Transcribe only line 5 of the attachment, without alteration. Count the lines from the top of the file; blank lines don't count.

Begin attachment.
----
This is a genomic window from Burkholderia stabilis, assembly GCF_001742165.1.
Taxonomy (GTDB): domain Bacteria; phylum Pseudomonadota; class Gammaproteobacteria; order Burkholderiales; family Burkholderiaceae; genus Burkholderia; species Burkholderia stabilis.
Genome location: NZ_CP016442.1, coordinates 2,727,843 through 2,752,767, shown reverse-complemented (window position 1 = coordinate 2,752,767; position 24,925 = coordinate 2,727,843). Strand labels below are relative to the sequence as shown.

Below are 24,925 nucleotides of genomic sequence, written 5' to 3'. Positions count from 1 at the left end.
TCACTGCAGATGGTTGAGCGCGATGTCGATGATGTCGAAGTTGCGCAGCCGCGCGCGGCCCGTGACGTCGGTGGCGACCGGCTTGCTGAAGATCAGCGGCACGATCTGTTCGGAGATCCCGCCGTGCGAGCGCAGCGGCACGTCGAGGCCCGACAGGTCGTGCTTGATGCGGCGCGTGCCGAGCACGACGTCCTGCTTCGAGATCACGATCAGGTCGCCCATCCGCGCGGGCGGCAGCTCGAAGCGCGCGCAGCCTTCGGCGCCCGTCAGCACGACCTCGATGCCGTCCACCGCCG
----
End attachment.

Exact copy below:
TCACTGCAGATGGTTGAGCGCGATGTCGATGATGTCGAAGTTGCGCAGCCGCGCGCGGCCCGTGACGTCGGTGGCGACCGGCTTGCTGAAGATCAGCGGCACGATCTGTTCGGAGATCCCGCCGTGCGAGCGCAGCGGCACGTCGAGGCCCGACAGGTCGTGCTTGATGCGGCGCGTGCCGAGCACGACGTCCTGCTTCGAGATCACGATCAGGTCGCCCATCCGCGCGGGCGGCAGCTCGAAGCGCGCGCAGCCTTCGGCGCCCGTCAGCACGACCTCGATGCCGTCCACCGCCG